Octopussy & The Living Daylights : James Bond 007 Paperback
by Ian Fleming
This title comes with a new introduction by Sam Leith Octopussy.
The Property of a Lady. The Living Daylights. 007 in New York. 'This was going to be bad news, dirty work. This was to be murder'. Four classic moments in the life of a spy. From avenging the wartime murder of a friend to sniper duty on the East-West Berlin border, James Bond's body, mind and spirit are tested to their limits.
- Format: Paperback
- Pages: 144 pages
- Publisher: Vintage Publishing
- Publication Date: 06/09/2012
- Category: Espionage & spy thriller
- ISBN: 9780099577027
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Review by iansales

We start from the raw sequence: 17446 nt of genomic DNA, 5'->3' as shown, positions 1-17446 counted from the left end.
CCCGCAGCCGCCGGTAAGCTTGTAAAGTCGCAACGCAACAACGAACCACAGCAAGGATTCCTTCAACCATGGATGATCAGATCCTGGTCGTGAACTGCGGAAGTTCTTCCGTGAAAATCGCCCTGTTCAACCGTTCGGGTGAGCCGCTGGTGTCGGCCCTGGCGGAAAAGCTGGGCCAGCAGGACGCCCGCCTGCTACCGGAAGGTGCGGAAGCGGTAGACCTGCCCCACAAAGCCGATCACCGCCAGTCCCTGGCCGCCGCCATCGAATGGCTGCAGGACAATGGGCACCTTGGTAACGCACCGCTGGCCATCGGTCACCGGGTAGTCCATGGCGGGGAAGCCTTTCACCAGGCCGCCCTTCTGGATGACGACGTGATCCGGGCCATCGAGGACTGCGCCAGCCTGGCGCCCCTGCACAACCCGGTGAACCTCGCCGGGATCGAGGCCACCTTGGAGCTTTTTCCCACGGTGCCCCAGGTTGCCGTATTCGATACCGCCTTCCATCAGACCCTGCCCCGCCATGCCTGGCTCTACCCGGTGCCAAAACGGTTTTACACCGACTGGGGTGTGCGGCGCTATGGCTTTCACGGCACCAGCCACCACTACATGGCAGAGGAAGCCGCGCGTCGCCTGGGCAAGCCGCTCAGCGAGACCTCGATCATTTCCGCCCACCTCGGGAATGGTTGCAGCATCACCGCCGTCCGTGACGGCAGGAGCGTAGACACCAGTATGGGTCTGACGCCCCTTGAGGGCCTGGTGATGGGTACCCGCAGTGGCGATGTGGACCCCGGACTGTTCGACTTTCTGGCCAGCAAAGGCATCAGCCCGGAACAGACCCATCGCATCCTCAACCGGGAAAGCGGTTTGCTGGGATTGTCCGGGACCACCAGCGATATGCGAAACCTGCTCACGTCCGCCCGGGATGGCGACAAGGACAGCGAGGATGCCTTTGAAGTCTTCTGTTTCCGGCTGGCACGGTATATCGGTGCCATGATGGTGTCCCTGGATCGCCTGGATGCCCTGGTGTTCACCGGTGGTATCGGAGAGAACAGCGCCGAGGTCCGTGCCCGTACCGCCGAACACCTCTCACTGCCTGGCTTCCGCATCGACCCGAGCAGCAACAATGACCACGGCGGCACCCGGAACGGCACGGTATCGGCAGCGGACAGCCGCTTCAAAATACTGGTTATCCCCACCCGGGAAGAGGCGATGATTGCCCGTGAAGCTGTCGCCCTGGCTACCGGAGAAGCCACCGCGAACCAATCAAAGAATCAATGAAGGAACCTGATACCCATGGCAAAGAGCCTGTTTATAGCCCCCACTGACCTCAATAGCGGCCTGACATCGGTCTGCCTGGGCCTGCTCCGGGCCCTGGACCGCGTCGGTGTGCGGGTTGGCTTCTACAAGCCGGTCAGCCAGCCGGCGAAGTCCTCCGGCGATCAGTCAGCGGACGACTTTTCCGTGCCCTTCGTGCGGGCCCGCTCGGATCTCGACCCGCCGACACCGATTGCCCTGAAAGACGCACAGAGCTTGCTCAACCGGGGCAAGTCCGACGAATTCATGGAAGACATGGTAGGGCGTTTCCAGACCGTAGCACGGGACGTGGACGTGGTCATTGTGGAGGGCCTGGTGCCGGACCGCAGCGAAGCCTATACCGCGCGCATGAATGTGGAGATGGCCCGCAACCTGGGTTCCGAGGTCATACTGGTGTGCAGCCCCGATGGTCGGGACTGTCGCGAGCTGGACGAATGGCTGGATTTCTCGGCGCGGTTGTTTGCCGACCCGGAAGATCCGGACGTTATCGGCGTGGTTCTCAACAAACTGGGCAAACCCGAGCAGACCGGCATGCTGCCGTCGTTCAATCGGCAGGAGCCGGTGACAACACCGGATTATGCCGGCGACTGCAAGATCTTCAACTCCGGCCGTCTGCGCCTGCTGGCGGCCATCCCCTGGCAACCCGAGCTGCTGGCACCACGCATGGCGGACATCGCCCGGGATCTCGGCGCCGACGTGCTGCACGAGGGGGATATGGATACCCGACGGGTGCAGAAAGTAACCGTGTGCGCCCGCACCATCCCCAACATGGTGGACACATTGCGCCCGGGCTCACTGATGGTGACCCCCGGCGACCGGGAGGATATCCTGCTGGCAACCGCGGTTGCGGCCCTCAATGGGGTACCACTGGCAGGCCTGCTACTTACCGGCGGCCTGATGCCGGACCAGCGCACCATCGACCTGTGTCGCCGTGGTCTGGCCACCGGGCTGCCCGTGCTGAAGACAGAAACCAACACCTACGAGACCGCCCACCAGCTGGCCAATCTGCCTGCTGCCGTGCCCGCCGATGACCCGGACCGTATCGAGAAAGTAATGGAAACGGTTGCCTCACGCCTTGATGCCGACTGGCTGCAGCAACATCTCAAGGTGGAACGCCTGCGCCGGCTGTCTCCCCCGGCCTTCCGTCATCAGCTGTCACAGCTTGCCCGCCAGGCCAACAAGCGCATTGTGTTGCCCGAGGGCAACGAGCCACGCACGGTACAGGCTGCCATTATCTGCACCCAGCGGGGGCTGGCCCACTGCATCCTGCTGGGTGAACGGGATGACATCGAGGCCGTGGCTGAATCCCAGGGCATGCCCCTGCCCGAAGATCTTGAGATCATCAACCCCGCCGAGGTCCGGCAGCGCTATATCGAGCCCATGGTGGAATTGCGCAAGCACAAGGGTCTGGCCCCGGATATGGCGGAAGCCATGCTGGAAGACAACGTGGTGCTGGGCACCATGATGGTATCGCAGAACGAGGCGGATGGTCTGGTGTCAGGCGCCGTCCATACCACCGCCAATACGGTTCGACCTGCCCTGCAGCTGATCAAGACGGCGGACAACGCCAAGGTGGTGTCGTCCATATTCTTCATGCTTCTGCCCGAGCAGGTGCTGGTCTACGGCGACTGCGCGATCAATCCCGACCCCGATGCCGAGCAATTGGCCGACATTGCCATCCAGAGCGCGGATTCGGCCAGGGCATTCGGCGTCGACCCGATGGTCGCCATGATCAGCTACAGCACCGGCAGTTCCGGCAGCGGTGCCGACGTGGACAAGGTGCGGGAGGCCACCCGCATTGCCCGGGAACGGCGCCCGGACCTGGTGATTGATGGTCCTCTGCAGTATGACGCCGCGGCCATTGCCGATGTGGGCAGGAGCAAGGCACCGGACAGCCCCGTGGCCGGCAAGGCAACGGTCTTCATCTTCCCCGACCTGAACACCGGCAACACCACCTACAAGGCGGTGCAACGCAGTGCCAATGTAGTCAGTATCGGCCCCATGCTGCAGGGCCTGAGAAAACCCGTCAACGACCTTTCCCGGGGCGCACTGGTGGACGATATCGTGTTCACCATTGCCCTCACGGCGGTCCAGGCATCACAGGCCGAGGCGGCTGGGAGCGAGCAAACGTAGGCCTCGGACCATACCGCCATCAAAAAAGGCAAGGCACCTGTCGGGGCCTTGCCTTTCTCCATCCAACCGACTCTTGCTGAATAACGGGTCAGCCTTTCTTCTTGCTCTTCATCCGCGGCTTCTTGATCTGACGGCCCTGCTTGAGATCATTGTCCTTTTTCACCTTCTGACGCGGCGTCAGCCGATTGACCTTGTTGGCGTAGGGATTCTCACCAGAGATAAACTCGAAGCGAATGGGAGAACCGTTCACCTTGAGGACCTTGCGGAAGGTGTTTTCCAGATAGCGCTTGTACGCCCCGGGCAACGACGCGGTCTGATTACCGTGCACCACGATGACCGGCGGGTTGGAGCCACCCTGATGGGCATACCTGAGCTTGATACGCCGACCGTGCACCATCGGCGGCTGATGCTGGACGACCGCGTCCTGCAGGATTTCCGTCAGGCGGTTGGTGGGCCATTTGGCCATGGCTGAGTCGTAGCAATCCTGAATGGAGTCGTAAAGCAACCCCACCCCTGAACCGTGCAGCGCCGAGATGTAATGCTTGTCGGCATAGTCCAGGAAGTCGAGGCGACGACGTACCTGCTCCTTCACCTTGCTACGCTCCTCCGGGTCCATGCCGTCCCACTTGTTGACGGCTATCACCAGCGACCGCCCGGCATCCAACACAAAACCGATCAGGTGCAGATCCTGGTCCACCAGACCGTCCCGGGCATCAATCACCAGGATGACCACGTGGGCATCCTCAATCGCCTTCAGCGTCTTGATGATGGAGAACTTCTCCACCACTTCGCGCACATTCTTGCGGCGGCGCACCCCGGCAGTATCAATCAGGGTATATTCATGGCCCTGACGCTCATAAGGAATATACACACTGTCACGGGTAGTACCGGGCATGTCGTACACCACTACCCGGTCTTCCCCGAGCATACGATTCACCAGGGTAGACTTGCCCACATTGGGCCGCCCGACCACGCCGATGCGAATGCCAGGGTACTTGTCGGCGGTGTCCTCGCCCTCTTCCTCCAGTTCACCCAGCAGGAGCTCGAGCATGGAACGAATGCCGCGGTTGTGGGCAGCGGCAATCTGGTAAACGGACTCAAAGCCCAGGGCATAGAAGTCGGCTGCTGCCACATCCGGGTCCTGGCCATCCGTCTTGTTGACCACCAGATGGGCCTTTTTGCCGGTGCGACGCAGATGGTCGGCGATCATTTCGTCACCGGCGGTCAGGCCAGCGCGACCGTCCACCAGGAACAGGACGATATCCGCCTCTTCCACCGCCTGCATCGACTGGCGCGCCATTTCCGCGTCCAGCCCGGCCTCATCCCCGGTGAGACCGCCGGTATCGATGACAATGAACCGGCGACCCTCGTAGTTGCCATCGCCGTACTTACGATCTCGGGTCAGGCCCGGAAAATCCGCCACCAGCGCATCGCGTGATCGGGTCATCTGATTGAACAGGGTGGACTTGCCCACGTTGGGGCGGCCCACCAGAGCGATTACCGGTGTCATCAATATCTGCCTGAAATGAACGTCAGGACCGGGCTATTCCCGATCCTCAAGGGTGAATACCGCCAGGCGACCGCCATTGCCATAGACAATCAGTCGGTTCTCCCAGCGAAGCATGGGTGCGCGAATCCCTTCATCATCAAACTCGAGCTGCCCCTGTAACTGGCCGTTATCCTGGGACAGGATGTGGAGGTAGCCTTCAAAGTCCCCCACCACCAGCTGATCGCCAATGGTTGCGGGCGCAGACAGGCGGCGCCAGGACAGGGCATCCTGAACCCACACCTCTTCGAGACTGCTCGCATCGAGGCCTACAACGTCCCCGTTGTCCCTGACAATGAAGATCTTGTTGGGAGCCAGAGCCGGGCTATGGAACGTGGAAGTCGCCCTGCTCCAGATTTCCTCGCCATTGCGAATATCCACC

The last of Fleming’s 007 books, and that means I’ve now read the lot. I can now cross them off the list. Yay. Although, to be honest, I’m not entirely sure why I decided I had to read them all – because it turned out they were all pretty terrible. Octopussy & The Living Daylights is, as the title might suggest, a collection – and both story titles have been used for Bond movies, although the films bear zero resemblance to the source material (as usual). In ‘Octopussy’, an ex-SOE man who was a bit naughty with some gold in Italy just after the war finished is visited at his home in Jamaica by Bond. Certain hints are dropped, but the man accidentally gets stung by a stonefish while feeding it to an octopus he has sort of adopted. In ‘The Living Daylights’, Bond has been charged with killing a sniper who they’ve learnt will make an attempt on a defector who’s making a run for it from East to West Berlin. Bond has always been brutal, but this one is more brutal than most. ‘The Property of a Lady’ sees Bond trying to flush out a Soviet spy during an auction for a Fabergé globe. The last story is a squib in which Bond flies to New York, daydreams about the day ahead… only to cock up the reason he’s been sent there. Meh.